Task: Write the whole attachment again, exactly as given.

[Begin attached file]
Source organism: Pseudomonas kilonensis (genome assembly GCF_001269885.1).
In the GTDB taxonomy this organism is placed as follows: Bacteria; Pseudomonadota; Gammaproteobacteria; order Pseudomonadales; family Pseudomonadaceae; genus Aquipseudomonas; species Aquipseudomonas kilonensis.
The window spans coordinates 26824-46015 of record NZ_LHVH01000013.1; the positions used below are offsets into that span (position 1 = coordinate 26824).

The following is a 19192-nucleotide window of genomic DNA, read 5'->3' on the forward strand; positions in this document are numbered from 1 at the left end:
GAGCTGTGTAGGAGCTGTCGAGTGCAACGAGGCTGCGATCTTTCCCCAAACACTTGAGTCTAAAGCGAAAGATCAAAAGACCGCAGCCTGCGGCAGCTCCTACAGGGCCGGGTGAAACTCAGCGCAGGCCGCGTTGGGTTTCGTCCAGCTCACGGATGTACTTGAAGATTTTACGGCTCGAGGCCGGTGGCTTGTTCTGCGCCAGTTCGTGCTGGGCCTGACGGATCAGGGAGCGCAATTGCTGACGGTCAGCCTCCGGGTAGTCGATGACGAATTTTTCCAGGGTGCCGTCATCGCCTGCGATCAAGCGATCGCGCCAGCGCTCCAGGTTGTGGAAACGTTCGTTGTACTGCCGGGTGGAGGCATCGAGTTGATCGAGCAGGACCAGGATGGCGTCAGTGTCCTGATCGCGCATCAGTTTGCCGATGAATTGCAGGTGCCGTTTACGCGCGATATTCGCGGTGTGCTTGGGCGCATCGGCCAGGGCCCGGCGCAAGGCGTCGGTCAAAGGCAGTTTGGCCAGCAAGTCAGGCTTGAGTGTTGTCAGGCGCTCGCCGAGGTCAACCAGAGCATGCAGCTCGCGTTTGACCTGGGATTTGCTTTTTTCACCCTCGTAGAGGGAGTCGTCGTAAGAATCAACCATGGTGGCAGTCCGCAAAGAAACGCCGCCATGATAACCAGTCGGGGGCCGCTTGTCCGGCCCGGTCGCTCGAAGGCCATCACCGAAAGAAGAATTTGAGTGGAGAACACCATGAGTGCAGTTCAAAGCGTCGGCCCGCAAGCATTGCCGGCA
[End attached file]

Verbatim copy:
Source organism: Pseudomonas kilonensis (genome assembly GCF_001269885.1).
In the GTDB taxonomy this organism is placed as follows: Bacteria; Pseudomonadota; Gammaproteobacteria; order Pseudomonadales; family Pseudomonadaceae; genus Aquipseudomonas; species Aquipseudomonas kilonensis.
The window spans coordinates 26824-46015 of record NZ_LHVH01000013.1; the positions used below are offsets into that span (position 1 = coordinate 26824).

The following is a 19192-nucleotide window of genomic DNA, read 5'->3' on the forward strand; positions in this document are numbered from 1 at the left end:
GAGCTGTGTAGGAGCTGTCGAGTGCAACGAGGCTGCGATCTTTCCCCAAACACTTGAGTCTAAAGCGAAAGATCAAAAGACCGCAGCCTGCGGCAGCTCCTACAGGGCCGGGTGAAACTCAGCGCAGGCCGCGTTGGGTTTCGTCCAGCTCACGGATGTACTTGAAGATTTTACGGCTCGAGGCCGGTGGCTTGTTCTGCGCCAGTTCGTGCTGGGCCTGACGGATCAGGGAGCGCAATTGCTGACGGTCAGCCTCCGGGTAGTCGATGACGAATTTTTCCAGGGTGCCGTCATCGCCTGCGATCAAGCGATCGCGCCAGCGCTCCAGGTTGTGGAAACGTTCGTTGTACTGCCGGGTGGAGGCATCGAGTTGATCGAGCAGGACCAGGATGGCGTCAGTGTCCTGATCGCGCATCAGTTTGCCGATGAATTGCAGGTGCCGTTTACGCGCGATATTCGCGGTGTGCTTGGGCGCATCGGCCAGGGCCCGGCGCAAGGCGTCGGTCAAAGGCAGTTTGGCCAGCAAGTCAGGCTTGAGTGTTGTCAGGCGCTCGCCGAGGTCAACCAGAGCATGCAGCTCGCGTTTGACCTGGGATTTGCTTTTTTCACCCTCGTAGAGGGAGTCGTCGTAAGAATCAACCATGGTGGCAGTCCGCAAAGAAACGCCGCCATGATAACCAGTCGGGGGCCGCTTGTCCGGCCCGGTCGCTCGAAGGCCATCACCGAAAGAAGAATTTGAGTGGAGAACACCATGAGTGCAGTTCAAAGCGTCGGCCCGCAAGCATTGCCGGCA